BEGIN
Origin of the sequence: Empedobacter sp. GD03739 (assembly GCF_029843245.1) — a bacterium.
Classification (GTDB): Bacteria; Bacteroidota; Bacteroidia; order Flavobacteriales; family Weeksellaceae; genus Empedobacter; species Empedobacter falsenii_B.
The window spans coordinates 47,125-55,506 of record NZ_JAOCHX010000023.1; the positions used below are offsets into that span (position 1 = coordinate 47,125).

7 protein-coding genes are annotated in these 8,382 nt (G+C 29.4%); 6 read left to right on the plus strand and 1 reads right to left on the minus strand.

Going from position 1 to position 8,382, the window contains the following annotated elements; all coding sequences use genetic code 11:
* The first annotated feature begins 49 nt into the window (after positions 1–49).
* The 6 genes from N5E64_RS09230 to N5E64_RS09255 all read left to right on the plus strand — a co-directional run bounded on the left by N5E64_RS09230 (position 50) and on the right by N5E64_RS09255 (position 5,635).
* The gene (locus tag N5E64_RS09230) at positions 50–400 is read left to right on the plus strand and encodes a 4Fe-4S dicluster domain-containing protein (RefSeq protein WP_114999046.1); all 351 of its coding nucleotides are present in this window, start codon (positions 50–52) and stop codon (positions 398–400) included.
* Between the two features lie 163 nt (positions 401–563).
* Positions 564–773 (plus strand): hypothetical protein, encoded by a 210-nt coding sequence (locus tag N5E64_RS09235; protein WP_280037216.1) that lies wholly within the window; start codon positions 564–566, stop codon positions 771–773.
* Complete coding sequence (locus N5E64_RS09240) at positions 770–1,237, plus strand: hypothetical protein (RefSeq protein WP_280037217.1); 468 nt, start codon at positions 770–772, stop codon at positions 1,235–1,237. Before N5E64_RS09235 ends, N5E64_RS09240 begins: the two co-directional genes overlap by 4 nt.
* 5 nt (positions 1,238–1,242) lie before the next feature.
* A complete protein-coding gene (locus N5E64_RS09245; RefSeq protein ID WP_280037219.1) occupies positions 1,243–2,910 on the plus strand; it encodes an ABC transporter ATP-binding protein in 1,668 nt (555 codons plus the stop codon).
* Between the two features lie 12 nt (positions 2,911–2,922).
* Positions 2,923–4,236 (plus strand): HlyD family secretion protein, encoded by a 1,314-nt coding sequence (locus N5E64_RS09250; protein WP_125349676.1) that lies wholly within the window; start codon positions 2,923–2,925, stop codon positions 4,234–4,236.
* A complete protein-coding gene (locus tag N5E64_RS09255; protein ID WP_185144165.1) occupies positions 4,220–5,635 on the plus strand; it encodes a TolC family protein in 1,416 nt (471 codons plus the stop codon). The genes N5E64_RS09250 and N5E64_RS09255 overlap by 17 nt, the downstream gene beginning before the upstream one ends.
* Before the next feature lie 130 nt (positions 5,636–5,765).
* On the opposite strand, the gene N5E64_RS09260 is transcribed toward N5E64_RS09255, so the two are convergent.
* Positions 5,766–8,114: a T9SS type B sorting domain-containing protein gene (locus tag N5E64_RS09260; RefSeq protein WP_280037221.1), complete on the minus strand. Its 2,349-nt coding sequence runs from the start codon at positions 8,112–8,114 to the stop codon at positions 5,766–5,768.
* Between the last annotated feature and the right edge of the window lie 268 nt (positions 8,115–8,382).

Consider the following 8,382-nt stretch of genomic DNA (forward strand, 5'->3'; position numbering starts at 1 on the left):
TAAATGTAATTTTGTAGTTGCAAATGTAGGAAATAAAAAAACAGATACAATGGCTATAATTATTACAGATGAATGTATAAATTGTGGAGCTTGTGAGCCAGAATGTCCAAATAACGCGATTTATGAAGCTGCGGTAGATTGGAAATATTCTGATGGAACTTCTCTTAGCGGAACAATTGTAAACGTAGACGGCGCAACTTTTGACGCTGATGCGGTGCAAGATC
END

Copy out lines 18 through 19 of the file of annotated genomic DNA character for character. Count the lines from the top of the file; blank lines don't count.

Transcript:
* On the opposite strand, the gene N5E64_RS09260 is transcribed toward N5E64_RS09255, so the two are convergent.
* Positions 5,766–8,114: a T9SS type B sorting domain-containing protein gene (locus tag N5E64_RS09260; RefSeq protein WP_280037221.1), complete on the minus strand. Its 2,349-nt coding sequence runs from the start codon at positions 8,112–8,114 to the stop codon at positions 5,766–5,768.